Het Scheepvaartmuseum (Maritime Museum) is an impressive Amsterdam landmark, just east of Amsterdam Central Station. The museum is one of the city’s biggest 17th century buildings. Het Scheepvaartmuseum houses one of the world’s biggest collections of nautical art and artefacts, including globes, paintings, ship models, and more. The replica of the Dutch East Indiaman the Amsterdam, docked alongside the quay, is perhaps the museum’s biggest attraction.
Shipping history of all four wind directions
After a four-year renovation, Het Scheepvaartmuseum reopened again on 2 October 2011. The building from 1656 has regained all its original splendour of the Dutch Golden Age again. You enter the museum from the South wing and enter the central courtyard that is covered with a spectacular glass-roof. From here you can visit the three different themed wings in the North, East and West. The ship moored on the North side of the museum, is an exact copy of the famous Dutch East India Company ship the Amsterdam, lost on her maiden voyage in 1749. Ship The Amsterdam can rightly be called one of the most impressive piece in the museum’s collection.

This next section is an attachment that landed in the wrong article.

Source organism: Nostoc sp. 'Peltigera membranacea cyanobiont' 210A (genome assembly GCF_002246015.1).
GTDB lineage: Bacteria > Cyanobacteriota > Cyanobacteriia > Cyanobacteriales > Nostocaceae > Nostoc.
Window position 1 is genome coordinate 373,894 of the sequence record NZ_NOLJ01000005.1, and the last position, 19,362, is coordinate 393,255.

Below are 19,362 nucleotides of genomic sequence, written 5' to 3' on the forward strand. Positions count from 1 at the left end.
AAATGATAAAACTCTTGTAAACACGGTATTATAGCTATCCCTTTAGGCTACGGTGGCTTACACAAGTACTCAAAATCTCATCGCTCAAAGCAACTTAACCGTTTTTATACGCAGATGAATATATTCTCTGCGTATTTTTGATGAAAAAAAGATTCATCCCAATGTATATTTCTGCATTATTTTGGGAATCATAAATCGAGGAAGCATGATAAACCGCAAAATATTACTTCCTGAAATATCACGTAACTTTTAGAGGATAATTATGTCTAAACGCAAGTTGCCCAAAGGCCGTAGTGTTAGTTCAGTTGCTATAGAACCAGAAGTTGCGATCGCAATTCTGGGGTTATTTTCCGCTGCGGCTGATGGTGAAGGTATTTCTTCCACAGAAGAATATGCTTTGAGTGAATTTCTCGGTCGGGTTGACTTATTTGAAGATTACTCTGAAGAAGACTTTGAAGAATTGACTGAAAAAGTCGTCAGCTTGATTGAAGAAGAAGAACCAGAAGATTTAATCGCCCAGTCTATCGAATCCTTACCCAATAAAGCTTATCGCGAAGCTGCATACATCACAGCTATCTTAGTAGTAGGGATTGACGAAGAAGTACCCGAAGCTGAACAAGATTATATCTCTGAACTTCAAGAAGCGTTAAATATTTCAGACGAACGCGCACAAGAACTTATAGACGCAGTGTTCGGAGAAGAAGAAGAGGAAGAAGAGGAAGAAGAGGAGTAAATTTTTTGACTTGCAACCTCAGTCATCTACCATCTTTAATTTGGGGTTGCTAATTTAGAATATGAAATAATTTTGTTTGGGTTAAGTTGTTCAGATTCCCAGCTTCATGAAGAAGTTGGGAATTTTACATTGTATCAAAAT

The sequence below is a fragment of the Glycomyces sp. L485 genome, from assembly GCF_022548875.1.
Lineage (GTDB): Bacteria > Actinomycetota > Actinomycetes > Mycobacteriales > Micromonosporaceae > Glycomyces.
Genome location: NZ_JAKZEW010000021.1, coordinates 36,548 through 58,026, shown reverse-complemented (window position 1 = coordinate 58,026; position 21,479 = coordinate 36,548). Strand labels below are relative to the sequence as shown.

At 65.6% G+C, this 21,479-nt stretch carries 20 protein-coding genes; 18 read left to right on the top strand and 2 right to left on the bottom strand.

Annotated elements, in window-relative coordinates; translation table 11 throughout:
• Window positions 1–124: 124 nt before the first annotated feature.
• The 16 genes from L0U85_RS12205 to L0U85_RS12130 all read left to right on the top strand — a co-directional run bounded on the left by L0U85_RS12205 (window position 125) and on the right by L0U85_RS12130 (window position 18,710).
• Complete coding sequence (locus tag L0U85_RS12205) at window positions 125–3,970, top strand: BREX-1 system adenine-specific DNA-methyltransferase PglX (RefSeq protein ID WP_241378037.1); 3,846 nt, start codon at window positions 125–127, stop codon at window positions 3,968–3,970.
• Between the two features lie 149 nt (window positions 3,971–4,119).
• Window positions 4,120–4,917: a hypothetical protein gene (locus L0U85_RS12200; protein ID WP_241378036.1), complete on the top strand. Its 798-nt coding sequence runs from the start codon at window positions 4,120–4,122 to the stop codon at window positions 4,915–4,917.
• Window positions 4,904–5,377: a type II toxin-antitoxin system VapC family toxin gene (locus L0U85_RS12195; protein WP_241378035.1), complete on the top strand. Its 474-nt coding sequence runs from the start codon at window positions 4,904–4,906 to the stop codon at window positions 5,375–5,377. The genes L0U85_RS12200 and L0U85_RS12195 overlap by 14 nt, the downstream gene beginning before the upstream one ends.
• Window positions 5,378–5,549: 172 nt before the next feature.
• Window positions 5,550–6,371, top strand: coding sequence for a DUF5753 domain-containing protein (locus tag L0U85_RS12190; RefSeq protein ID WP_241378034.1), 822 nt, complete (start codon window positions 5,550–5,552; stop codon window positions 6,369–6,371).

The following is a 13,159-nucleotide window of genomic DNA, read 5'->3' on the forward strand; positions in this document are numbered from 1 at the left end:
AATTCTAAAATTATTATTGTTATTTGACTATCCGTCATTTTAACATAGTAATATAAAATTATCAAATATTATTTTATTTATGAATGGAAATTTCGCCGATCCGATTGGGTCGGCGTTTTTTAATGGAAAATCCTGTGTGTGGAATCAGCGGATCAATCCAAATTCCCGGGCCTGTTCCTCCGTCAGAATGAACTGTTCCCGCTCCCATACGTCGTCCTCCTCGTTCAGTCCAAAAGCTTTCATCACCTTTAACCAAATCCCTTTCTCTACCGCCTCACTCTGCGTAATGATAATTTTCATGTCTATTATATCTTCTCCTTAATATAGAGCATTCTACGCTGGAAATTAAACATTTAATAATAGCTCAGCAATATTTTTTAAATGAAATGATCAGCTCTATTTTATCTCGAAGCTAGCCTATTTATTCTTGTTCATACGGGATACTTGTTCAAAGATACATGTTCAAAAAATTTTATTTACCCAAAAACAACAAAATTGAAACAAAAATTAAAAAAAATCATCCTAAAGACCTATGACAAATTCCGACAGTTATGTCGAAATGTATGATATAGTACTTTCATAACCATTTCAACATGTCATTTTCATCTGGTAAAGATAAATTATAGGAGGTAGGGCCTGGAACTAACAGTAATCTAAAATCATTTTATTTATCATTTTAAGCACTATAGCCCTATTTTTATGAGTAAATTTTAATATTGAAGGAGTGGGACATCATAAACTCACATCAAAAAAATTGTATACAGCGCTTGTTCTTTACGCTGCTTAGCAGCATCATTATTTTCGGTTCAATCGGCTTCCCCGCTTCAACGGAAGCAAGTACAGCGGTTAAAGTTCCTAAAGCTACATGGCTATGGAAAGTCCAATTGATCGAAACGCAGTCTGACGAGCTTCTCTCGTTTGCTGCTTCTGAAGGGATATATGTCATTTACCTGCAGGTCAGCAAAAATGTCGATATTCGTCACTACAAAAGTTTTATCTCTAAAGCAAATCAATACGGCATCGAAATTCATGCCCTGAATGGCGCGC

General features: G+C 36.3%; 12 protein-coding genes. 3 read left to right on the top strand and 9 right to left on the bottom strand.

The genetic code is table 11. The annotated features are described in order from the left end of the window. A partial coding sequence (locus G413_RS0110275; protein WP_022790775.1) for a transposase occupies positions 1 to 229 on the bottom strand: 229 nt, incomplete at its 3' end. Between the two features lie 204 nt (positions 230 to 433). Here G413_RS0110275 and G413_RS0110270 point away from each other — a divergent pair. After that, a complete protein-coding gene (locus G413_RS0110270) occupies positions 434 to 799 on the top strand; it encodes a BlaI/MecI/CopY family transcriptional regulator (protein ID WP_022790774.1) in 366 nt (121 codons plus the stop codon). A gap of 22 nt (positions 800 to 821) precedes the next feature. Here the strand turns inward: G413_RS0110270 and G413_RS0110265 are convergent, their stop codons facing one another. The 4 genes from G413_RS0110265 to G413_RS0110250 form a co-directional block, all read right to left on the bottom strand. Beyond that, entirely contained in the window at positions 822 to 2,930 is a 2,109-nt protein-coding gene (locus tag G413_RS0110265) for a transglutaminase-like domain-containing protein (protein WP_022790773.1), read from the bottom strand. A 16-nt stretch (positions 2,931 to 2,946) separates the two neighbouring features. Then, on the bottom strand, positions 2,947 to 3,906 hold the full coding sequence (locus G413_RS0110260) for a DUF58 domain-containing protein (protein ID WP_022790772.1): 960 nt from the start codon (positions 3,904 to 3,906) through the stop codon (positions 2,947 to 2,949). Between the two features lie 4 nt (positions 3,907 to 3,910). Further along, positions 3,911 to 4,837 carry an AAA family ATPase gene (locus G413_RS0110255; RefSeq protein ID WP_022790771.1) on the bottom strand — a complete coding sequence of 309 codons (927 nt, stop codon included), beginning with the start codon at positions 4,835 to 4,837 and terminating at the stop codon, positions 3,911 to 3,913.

The trading of The Dutch East India Company led to Amsterdam’s Golden Age
In the Netherlands, we refer to the 17th century as our Golden Age. In those days, the Republic of the Seven United Netherlands was one of the richest and most powerful countries in the world. And that was primarily thanks to seafaring. No country in the world had as many ships as the Netherlands. Thanks to seafaring, trade flourished. The Dutch East India Company was founded in Amsterdam and developed into the ‘world’s storehouse’. Goods from the four corners of the world could be had here from the company’s massive stocks.
No conscious information yet
Unfortunately we do not have any information (yet) regarding how sustainably Het Scheepvaartmuseum is run.
Address: Kattenburgerplein 1, 1018 KK Amsterdam
Website: Het Scheepvaartmuseum